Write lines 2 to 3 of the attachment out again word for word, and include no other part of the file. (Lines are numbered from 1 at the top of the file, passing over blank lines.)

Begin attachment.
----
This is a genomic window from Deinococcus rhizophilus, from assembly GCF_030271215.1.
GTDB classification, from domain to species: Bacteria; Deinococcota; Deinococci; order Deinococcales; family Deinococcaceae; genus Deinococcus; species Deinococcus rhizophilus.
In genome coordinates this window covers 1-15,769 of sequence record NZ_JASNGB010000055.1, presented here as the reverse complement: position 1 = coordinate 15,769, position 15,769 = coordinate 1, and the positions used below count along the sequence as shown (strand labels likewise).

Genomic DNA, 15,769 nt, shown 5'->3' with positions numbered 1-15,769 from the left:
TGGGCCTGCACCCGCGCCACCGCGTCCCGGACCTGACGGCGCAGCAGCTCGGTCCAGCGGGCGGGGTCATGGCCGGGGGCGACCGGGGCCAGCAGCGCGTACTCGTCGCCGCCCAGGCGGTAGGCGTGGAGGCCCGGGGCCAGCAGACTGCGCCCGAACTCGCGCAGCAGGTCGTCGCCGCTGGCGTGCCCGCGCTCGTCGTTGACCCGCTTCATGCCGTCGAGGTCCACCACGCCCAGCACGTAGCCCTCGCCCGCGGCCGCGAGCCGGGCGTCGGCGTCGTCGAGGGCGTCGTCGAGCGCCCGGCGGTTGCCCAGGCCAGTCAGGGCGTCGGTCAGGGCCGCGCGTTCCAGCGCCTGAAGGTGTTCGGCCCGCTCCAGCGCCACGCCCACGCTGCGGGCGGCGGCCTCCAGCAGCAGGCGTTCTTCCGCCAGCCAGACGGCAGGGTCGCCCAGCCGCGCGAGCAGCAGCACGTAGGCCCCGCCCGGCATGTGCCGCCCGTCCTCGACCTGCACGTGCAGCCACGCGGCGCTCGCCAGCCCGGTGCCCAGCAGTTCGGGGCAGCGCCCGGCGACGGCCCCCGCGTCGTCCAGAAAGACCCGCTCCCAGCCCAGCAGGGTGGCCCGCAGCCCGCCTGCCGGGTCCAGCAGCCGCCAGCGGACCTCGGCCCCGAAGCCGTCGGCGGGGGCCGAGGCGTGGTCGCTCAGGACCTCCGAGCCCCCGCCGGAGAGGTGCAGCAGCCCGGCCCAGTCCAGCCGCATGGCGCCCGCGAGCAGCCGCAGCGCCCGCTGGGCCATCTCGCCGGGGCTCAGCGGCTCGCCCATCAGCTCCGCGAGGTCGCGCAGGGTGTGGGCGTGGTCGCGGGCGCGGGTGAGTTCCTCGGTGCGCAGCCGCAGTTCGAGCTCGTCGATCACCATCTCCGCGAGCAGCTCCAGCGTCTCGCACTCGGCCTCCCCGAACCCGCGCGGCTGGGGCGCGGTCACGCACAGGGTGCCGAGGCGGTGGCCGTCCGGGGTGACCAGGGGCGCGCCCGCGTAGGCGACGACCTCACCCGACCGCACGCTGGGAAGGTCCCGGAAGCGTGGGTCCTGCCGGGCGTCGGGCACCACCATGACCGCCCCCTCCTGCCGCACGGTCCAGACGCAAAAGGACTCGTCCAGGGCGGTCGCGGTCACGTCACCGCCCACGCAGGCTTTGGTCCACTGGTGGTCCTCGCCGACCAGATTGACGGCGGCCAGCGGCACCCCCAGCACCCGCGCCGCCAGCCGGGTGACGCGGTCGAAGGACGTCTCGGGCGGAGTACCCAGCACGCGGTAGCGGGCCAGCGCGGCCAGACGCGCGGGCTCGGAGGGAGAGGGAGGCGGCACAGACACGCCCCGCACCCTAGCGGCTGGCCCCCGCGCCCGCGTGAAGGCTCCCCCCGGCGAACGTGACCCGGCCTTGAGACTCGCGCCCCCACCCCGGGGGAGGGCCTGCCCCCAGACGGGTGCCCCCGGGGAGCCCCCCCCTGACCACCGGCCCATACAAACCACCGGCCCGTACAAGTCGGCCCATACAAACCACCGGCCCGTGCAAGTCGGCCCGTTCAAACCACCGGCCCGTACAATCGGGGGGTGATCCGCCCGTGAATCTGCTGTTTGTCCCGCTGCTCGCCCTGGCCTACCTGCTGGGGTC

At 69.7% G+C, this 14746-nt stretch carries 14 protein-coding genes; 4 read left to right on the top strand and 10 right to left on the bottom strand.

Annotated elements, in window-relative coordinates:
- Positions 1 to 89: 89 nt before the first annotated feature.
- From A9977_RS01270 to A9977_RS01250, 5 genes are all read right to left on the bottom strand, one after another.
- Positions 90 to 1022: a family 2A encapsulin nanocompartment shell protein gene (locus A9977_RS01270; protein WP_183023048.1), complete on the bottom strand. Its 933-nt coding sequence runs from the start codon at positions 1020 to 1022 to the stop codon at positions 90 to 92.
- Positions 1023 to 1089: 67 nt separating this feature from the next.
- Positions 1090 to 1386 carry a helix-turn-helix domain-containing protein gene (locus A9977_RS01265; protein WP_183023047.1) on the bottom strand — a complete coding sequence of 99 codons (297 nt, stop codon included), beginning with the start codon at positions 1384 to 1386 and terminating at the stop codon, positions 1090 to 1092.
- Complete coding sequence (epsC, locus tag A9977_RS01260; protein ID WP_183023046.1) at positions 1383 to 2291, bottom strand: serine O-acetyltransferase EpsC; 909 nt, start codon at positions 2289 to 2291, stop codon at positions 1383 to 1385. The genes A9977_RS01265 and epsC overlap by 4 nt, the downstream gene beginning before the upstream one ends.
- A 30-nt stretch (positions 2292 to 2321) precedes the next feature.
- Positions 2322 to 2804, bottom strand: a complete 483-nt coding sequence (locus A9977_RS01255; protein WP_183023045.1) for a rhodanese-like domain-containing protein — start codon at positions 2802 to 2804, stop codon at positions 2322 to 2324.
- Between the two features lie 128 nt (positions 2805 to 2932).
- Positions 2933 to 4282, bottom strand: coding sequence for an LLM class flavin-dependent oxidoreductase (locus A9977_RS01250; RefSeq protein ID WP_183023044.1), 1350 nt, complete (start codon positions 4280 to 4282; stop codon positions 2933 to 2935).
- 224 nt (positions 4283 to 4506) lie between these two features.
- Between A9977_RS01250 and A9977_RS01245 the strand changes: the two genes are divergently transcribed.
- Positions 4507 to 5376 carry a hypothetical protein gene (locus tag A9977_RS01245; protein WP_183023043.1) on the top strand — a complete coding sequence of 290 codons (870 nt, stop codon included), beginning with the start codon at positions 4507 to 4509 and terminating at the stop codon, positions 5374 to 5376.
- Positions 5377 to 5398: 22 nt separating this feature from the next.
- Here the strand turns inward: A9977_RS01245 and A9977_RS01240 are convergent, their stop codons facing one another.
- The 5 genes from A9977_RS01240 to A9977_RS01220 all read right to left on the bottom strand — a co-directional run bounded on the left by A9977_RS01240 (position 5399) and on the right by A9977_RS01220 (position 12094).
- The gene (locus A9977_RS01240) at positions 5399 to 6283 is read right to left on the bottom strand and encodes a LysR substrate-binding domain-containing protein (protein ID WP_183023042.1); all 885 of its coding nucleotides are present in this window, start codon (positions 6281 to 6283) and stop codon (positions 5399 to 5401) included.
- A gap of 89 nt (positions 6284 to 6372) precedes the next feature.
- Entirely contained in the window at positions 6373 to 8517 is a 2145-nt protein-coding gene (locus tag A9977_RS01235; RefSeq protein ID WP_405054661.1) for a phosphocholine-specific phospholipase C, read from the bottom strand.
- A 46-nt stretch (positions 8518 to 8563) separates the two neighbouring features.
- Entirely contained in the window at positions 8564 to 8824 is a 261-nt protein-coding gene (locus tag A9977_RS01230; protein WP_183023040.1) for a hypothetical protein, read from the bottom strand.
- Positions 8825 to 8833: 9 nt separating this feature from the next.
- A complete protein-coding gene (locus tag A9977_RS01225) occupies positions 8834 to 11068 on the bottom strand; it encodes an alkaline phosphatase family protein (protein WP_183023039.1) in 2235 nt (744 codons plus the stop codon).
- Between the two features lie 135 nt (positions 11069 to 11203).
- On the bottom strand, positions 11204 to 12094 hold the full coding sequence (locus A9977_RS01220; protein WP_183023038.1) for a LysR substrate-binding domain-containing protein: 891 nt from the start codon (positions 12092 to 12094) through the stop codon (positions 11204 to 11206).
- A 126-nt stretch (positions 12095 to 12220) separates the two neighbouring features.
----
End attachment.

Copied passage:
GTDB classification, from domain to species: Bacteria; Deinococcota; Deinococci; order Deinococcales; family Deinococcaceae; genus Deinococcus; species Deinococcus rhizophilus.
In genome coordinates this window covers 1-15,769 of sequence record NZ_JASNGB010000055.1, presented here as the reverse complement: position 1 = coordinate 15,769, position 15,769 = coordinate 1, and the positions used below count along the sequence as shown (strand labels likewise).